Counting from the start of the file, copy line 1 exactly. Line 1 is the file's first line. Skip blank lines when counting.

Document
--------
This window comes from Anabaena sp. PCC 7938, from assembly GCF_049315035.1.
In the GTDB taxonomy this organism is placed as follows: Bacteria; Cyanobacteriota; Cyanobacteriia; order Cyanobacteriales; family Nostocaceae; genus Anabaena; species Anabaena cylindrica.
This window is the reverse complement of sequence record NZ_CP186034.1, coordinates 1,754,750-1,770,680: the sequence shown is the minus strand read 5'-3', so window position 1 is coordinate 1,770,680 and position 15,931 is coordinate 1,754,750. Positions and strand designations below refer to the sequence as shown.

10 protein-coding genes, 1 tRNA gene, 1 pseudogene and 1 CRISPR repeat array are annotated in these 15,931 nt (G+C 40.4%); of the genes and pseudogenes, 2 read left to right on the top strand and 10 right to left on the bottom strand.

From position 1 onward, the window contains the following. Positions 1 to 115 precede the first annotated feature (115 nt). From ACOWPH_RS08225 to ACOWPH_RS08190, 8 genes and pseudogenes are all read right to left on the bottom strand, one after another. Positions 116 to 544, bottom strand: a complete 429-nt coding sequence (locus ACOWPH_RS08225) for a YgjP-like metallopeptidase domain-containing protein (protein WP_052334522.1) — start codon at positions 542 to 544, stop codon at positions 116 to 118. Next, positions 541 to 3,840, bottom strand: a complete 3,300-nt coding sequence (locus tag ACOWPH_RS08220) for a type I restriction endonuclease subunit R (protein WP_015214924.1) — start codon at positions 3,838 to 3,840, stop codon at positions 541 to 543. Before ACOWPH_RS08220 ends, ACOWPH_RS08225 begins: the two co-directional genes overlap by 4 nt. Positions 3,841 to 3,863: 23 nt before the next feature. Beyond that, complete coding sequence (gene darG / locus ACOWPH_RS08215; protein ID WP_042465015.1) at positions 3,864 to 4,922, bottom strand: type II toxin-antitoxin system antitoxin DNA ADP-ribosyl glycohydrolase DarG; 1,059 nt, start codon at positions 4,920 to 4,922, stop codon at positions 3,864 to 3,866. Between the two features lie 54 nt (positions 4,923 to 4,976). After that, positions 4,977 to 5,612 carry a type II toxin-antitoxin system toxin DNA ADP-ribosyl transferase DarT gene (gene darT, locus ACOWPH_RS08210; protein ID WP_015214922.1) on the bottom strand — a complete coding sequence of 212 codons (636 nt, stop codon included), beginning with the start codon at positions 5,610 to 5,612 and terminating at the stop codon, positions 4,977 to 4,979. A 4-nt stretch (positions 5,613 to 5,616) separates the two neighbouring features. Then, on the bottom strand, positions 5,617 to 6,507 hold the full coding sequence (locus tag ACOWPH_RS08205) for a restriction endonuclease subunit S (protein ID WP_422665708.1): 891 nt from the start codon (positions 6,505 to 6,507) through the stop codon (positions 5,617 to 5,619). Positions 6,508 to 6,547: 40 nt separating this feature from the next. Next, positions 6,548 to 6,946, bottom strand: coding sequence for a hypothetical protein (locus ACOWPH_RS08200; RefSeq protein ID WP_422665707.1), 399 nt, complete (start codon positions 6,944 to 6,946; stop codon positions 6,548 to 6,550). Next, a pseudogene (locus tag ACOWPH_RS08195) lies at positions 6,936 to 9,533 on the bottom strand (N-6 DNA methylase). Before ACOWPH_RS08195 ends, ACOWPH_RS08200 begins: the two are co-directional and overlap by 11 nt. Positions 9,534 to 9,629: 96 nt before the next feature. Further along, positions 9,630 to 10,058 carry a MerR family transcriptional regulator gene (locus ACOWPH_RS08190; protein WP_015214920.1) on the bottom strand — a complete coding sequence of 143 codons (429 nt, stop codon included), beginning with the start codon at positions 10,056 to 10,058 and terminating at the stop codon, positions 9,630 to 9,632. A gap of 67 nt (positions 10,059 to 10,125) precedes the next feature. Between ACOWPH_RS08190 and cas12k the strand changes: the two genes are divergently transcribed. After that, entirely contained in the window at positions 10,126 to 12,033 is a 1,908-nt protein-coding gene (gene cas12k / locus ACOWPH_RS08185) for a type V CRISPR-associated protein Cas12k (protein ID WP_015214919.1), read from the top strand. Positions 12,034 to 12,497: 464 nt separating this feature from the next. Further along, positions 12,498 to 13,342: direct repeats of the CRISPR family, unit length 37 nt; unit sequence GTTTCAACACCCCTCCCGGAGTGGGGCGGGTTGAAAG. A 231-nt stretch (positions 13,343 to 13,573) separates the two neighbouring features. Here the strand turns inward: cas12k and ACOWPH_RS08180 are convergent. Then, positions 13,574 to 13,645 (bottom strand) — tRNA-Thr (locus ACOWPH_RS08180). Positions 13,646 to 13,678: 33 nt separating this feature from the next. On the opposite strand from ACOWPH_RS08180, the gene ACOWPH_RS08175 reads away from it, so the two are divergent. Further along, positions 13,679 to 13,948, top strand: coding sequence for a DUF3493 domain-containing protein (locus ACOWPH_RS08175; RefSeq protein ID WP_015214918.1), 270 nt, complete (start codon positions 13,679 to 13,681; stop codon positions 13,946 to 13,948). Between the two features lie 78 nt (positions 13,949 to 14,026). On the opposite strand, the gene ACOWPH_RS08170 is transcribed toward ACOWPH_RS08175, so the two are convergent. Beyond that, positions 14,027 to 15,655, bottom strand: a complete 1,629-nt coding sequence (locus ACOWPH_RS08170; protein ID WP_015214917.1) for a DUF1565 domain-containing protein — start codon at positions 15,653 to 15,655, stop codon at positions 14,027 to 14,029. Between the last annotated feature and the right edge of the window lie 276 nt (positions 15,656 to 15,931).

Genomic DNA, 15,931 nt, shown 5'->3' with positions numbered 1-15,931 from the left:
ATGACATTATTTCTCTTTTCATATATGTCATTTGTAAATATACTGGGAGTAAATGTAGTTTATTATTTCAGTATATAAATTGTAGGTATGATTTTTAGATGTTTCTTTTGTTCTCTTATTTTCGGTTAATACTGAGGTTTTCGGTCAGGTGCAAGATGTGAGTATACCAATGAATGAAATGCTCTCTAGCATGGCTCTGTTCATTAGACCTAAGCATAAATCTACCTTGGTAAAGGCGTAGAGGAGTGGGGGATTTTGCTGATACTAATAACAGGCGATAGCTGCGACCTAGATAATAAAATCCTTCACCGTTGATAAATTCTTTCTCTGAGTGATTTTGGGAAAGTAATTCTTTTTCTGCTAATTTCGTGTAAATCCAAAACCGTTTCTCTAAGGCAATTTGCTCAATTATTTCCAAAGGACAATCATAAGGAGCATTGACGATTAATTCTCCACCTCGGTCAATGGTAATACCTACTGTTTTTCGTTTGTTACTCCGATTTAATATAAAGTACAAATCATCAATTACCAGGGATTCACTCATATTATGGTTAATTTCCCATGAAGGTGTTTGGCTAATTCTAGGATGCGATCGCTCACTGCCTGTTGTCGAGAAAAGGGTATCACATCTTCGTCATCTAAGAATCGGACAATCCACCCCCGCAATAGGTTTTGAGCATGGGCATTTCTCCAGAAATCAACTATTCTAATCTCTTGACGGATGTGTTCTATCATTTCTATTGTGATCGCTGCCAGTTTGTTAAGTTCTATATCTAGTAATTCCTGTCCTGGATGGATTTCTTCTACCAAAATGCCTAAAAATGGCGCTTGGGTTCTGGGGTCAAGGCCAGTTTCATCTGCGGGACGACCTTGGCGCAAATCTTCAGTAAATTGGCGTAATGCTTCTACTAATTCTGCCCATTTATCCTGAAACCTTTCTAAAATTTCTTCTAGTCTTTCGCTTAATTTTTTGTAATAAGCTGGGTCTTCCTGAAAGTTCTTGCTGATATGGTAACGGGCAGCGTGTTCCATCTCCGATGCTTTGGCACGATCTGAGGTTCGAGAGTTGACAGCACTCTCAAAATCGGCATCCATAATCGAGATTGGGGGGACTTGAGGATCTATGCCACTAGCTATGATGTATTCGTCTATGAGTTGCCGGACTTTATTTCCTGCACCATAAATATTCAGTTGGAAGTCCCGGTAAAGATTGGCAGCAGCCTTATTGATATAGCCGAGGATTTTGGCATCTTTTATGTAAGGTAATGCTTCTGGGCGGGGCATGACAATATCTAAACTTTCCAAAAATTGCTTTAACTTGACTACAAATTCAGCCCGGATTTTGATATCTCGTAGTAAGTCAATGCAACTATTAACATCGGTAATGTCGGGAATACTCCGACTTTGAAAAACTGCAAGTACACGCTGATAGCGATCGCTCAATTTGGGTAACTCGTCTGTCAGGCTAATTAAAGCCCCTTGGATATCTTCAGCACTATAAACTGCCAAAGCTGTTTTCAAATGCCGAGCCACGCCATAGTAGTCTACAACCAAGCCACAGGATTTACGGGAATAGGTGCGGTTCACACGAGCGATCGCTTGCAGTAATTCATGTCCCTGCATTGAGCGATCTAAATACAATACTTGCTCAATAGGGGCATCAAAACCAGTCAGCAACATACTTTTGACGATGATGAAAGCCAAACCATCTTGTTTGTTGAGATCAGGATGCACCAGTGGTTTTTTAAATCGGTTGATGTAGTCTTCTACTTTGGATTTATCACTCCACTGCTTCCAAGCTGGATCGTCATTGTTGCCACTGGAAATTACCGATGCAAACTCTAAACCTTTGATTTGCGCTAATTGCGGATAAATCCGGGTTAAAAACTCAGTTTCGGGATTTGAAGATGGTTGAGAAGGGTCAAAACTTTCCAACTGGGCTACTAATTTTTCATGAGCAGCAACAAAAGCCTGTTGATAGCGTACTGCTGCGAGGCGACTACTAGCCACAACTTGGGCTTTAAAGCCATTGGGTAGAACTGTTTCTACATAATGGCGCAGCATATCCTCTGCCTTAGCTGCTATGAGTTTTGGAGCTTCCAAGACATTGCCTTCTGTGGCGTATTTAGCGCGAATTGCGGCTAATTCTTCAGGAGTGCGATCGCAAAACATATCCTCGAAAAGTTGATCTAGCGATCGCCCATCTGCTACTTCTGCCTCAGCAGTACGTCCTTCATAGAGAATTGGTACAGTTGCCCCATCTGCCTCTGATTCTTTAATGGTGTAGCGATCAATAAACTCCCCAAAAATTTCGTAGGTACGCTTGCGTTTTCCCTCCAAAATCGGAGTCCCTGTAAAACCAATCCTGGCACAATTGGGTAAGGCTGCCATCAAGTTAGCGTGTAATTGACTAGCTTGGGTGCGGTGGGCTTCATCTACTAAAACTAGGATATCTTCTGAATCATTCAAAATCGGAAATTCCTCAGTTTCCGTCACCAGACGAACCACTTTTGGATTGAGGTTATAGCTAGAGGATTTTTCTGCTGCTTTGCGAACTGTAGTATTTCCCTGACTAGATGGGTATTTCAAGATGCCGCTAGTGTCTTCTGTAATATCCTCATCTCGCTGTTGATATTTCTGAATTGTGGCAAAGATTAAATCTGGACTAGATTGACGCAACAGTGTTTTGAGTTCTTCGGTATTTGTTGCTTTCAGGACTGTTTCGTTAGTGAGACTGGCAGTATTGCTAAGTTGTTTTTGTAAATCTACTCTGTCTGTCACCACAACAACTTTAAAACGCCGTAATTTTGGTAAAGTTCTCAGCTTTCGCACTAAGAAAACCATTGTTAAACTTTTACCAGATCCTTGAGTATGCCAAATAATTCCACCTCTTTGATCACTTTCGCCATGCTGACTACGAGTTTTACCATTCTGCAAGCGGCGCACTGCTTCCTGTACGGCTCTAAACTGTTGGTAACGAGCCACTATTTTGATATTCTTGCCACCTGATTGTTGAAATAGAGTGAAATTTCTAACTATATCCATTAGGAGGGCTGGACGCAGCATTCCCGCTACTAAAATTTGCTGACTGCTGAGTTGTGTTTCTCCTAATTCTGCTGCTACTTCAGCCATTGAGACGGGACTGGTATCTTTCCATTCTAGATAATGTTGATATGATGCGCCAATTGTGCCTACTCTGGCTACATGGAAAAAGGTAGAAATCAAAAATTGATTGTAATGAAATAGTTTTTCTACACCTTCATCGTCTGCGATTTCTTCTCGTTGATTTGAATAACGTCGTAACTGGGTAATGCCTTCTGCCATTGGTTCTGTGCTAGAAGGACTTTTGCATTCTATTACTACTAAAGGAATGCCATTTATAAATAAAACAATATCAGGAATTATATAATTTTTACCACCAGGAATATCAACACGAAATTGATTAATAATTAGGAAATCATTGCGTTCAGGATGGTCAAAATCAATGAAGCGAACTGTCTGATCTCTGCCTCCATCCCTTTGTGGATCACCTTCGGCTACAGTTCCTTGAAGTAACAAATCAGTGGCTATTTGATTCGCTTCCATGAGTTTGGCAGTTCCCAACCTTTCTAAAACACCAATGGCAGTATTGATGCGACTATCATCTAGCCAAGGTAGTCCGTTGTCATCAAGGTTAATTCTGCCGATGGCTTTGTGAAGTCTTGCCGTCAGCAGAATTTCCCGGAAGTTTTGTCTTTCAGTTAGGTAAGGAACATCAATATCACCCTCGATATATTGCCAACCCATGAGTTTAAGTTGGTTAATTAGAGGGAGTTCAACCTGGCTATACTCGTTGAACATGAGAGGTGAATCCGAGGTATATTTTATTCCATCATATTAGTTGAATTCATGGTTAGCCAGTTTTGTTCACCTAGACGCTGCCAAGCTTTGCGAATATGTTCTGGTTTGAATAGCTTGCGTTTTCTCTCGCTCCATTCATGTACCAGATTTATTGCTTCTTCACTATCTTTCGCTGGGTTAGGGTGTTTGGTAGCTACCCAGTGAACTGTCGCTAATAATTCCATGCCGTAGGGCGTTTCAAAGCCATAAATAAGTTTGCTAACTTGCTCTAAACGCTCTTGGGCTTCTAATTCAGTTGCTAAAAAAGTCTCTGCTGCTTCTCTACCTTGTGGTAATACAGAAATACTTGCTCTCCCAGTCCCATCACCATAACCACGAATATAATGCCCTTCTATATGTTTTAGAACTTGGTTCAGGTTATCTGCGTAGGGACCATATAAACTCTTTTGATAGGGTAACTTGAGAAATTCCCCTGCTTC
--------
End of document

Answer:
This window comes from Anabaena sp. PCC 7938, from assembly GCF_049315035.1.